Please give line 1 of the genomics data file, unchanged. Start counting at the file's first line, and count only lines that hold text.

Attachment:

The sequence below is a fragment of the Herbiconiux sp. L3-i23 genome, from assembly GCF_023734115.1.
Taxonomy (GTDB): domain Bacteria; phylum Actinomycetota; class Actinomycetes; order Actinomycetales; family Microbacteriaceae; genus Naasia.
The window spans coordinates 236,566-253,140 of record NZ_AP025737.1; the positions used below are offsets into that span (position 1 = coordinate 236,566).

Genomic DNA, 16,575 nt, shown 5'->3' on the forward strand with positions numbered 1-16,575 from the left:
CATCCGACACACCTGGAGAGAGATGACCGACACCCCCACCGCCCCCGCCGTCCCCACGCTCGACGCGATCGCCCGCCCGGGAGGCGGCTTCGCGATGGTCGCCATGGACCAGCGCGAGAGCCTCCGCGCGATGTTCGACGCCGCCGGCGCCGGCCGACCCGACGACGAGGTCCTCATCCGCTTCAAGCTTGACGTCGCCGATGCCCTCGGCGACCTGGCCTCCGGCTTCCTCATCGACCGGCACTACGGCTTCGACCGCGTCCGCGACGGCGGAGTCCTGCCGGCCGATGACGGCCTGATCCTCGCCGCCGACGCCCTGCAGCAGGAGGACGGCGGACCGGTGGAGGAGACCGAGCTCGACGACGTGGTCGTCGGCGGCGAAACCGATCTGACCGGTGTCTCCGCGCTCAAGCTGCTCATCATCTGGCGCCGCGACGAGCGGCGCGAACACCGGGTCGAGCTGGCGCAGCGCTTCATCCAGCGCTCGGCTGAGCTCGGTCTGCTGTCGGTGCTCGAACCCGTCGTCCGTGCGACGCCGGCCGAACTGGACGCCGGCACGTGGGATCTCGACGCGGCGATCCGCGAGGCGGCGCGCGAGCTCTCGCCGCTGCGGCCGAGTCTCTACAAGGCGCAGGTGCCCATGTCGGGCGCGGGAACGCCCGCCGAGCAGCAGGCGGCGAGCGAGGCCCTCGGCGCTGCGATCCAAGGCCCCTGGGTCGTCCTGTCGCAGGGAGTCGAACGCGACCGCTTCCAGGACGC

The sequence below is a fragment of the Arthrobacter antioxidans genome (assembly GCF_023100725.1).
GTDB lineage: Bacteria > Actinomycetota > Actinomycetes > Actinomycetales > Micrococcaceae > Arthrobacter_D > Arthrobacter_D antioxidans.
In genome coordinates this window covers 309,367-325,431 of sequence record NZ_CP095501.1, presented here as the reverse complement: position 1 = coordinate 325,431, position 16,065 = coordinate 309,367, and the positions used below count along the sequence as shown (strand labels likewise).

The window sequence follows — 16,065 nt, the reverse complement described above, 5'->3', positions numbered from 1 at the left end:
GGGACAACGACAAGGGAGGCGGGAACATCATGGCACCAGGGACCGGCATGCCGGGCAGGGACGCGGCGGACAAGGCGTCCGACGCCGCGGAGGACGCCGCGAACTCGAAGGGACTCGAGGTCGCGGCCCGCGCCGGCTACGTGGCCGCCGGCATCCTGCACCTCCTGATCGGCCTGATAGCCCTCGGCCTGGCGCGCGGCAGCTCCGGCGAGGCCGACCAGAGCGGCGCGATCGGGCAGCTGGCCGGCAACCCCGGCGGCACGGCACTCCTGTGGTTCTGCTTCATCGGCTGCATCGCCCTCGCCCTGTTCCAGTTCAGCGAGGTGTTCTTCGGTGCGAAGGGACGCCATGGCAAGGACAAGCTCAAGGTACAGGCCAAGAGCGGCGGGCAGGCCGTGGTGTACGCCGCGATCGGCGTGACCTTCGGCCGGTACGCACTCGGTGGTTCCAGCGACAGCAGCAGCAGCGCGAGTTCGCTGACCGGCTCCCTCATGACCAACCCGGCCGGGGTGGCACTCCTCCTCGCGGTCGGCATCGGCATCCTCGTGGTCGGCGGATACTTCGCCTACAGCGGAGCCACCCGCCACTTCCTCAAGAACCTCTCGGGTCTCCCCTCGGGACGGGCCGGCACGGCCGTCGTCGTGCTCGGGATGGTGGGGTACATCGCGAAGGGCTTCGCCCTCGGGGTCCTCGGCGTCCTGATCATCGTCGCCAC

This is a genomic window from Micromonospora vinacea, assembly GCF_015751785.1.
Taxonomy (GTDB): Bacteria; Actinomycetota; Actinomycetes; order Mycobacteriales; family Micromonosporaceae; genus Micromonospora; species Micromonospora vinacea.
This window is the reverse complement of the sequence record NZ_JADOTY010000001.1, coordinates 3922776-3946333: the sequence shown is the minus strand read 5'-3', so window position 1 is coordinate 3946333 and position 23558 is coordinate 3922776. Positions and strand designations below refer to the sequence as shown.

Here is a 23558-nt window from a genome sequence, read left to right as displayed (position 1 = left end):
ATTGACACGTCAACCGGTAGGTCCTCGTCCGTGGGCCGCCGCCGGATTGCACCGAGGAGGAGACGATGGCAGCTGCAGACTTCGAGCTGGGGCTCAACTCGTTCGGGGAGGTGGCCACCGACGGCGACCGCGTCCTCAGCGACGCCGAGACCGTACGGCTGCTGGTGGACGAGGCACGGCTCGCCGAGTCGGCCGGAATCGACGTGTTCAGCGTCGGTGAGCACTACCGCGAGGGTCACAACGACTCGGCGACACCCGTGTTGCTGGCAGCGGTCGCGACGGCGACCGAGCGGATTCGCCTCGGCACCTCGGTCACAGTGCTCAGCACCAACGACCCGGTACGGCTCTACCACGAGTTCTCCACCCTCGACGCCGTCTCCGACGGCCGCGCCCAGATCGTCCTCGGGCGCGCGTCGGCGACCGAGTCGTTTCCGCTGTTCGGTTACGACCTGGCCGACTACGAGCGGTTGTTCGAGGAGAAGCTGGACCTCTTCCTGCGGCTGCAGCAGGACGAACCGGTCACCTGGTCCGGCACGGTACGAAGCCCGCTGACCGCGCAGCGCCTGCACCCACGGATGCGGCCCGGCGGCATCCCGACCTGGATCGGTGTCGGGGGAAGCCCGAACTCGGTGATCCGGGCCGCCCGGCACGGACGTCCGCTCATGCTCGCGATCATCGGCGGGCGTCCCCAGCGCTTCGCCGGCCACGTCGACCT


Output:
The sequence below is a fragment of the Herbiconiux sp. L3-i23 genome, from assembly GCF_023734115.1.